No One Is Coming for Your Dahlias …

by | Apr 3, 2024

Above: Dahlia. Photo courtesy of Kristie Stark

… and if they are, tell them George says, Stop!’

By George Christie

Despite the cool weather, spring is actually advancing on us fairly quickly. The daffodils are coming into full bloom and tulips won’t be far behind. In my native plant garden, the near-native Jacob’s Ladder is coming on strong, and the columbine is showing growth. I even paused yesterday to look at some funny “leaf litter” in my shade garden, taking a second to realize the wild ginger had popped up seemingly while I was at work. 

Of course, this also means native-plant people like me will be all over the place reminding you about the importance of planting native plants and another “Save the pollinators” sign will pop up in a neighbor’s “unkempt” yard. And there you are, standing by your front bed with your dahlia tubers, saved from your grandmother’s yard, years ago when she moved to Florida. 

Please plant them, and when they come up and flower, please enjoy them. Because native gardening is about connections, and how can we re-form the connections with the earth that people used to have, if we deny ourselves the plants our ancestors loved? 

In some ways the most important question to ask before choosing to plant a given plant isn’t, “Is it native?” but rather, “How does this connect me with nature?” Accepting that humans are of nature, to plant in remembrance of loved ones is as valid as to plant for butterflies to be. Further, once we start the process of asking “How does this plant connect me with nature?”, we start to recognize the many ways we can shape our gardens to better connect with the Rhode Island we call home.

Yes, the latest research all agrees locally native plants are, on average, better connected to the local web of life. But the work done by Doug Tallamy and his graduate students also strongly suggests a few choice plants from around the world do not significantly impact the value of your garden. The white-flowering rhododendron I planted when my father died may not draw luna moths to lay their eggs, but it might serve as a nesting location for a Carolina wren.  We have a rose of sharon at one corner of our house, non-native for sure, but there is at least one species of bee that loves its flowers in late summer. We do too. Of course, I have to trim off every seed pot before they split, because I hate, hate, hate those flip-flop piecing seedlings everywhere, but we feel it’s a fair trade off.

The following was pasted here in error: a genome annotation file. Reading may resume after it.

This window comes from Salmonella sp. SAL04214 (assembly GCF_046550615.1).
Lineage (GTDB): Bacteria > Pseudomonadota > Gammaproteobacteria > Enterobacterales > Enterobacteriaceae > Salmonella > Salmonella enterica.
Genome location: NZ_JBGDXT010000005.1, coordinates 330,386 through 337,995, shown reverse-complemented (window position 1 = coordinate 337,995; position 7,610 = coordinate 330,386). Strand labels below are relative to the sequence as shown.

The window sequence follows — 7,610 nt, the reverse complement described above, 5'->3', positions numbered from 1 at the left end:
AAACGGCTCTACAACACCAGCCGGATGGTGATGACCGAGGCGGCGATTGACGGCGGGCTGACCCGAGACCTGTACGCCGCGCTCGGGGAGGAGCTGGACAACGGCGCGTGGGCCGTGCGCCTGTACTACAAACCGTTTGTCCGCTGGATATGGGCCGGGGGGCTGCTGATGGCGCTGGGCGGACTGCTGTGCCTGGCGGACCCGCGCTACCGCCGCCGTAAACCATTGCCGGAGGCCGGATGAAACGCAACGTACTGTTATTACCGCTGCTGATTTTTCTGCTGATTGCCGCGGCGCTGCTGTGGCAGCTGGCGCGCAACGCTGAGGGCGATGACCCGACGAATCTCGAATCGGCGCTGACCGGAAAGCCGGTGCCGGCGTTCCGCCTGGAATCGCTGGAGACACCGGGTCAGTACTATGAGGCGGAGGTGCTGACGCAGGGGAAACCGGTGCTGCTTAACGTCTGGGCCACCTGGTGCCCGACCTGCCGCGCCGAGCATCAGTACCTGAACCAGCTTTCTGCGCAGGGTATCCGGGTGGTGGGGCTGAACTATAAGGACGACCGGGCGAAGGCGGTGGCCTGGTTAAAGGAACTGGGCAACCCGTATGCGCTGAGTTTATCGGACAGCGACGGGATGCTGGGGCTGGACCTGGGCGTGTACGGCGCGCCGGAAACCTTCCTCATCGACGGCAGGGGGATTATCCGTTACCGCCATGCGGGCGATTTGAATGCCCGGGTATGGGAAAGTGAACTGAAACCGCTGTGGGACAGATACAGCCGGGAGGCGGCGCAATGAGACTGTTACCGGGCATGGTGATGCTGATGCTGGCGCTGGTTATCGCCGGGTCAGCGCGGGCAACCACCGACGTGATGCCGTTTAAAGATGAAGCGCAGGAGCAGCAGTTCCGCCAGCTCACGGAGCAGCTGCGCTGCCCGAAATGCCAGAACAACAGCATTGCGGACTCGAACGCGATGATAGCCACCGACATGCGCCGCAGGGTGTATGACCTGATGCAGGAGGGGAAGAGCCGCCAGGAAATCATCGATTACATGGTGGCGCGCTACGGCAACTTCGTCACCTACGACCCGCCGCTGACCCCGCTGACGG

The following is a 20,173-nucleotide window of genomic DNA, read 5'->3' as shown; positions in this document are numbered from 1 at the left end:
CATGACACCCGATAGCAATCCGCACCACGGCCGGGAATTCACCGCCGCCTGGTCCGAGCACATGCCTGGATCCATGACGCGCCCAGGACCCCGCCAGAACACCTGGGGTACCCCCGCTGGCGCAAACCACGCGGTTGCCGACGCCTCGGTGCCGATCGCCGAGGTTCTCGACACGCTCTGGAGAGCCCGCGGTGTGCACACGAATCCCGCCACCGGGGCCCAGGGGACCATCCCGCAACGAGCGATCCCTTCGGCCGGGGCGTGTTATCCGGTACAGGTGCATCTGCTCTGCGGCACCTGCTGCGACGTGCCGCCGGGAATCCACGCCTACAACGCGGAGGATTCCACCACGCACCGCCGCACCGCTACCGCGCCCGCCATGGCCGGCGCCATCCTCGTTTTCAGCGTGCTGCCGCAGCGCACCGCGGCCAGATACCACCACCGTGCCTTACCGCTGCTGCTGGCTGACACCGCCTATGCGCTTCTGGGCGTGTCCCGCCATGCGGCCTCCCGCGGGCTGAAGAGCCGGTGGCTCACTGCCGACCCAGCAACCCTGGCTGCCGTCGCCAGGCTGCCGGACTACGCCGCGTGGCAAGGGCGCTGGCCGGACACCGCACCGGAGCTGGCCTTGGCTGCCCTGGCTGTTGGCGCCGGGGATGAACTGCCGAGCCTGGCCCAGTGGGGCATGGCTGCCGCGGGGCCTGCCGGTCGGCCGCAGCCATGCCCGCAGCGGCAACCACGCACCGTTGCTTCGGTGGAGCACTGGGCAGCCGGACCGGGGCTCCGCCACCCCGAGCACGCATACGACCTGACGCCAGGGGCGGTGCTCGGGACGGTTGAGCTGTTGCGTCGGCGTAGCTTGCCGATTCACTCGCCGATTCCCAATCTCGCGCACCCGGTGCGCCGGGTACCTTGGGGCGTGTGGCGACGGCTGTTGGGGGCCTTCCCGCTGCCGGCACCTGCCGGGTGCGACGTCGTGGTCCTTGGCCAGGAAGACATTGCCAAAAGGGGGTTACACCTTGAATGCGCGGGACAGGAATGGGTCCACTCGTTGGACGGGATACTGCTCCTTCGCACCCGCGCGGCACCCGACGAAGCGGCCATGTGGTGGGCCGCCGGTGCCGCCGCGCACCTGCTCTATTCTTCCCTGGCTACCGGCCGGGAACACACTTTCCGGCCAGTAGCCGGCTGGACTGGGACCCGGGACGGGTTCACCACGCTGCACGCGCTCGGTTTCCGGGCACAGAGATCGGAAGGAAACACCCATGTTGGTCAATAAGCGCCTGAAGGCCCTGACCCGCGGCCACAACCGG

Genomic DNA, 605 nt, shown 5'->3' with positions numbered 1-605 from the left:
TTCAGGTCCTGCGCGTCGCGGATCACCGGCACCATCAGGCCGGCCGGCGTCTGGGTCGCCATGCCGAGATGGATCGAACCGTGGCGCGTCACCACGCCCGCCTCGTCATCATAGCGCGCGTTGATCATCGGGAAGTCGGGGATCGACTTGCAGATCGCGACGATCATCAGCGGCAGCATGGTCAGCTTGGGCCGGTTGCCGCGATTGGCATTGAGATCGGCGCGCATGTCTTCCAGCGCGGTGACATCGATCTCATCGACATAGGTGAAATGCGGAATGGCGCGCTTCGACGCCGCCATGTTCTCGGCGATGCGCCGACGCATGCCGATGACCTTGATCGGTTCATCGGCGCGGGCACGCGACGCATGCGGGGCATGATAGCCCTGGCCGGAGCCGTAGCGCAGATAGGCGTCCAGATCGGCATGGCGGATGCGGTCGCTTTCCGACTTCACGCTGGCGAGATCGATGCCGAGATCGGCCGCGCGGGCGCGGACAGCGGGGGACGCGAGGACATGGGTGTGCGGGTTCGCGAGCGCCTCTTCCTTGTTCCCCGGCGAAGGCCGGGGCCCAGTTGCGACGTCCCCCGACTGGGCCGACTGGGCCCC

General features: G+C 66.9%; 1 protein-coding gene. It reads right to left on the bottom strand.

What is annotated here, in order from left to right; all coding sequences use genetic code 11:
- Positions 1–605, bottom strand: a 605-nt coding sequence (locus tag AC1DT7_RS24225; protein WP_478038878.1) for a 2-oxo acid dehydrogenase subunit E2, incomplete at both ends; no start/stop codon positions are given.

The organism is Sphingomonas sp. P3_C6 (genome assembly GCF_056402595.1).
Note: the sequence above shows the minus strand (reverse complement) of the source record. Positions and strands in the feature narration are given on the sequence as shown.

I believe the path to a Rhode Island garden should be dominated by the plants that have been here for far longer than that name. But I also believe there needs to be room for the new and the different, else, honestly, where would I call home? In past centuries the forest outside the cabin door was seen as an alien world to be tamed by the axe and the familiar flora of home. But we’re home now. The cabin is gone, as is most the woods. We now know that, if we want the colorful songbirds at our feeders, if we want our children to understand lightning bugs and butterflies, if we want our blueberry bushes ripe with fruit, what we once so forcefully pushed away we must invite back into our lives. Still, even in understanding this, we need to leave room for the flowers our grandparents courted by, the cooking smells of the herbs and vegetables which reminded our ancestors of the old country, and the trees planted by loved ones years ago so that we might rest in their shade when our workday is done.